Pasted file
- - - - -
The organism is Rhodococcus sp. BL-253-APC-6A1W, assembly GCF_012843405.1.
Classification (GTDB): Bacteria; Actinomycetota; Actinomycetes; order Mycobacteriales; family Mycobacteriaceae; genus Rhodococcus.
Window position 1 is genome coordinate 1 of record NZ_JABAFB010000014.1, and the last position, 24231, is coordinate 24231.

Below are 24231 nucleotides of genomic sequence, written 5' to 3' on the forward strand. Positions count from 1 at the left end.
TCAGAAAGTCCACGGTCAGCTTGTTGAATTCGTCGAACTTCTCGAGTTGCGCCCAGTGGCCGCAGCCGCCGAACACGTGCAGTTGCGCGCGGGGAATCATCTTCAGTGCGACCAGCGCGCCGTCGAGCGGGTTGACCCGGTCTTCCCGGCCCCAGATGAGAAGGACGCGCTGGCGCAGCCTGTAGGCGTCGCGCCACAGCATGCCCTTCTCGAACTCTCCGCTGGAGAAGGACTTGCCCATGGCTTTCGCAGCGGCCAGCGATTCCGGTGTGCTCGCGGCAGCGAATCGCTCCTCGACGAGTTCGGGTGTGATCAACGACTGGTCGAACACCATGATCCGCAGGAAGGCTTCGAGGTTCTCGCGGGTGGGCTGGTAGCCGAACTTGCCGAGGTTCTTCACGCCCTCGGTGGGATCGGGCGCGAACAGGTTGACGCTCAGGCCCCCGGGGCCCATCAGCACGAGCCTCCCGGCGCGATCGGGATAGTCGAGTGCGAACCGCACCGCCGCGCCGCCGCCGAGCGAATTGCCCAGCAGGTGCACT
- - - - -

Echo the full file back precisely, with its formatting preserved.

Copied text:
The organism is Rhodococcus sp. BL-253-APC-6A1W, assembly GCF_012843405.1.
Classification (GTDB): Bacteria; Actinomycetota; Actinomycetes; order Mycobacteriales; family Mycobacteriaceae; genus Rhodococcus.
Window position 1 is genome coordinate 1 of record NZ_JABAFB010000014.1, and the last position, 24231, is coordinate 24231.

Below are 24231 nucleotides of genomic sequence, written 5' to 3' on the forward strand. Positions count from 1 at the left end.
TCAGAAAGTCCACGGTCAGCTTGTTGAATTCGTCGAACTTCTCGAGTTGCGCCCAGTGGCCGCAGCCGCCGAACACGTGCAGTTGCGCGCGGGGAATCATCTTCAGTGCGACCAGCGCGCCGTCGAGCGGGTTGACCCGGTCTTCCCGGCCCCAGATGAGAAGGACGCGCTGGCGCAGCCTGTAGGCGTCGCGCCACAGCATGCCCTTCTCGAACTCTCCGCTGGAGAAGGACTTGCCCATGGCTTTCGCAGCGGCCAGCGATTCCGGTGTGCTCGCGGCAGCGAATCGCTCCTCGACGAGTTCGGGTGTGATCAACGACTGGTCGAACACCATGATCCGCAGGAAGGCTTCGAGGTTCTCGCGGGTGGGCTGGTAGCCGAACTTGCCGAGGTTCTTCACGCCCTCGGTGGGATCGGGCGCGAACAGGTTGACGCTCAGGCCCCCGGGGCCCATCAGCACGAGCCTCCCGGCGCGATCGGGATAGTCGAGTGCGAACCGCACCGCCGCGCCGCCGCCGAGCGAATTGCCCAGCAGGTGCACT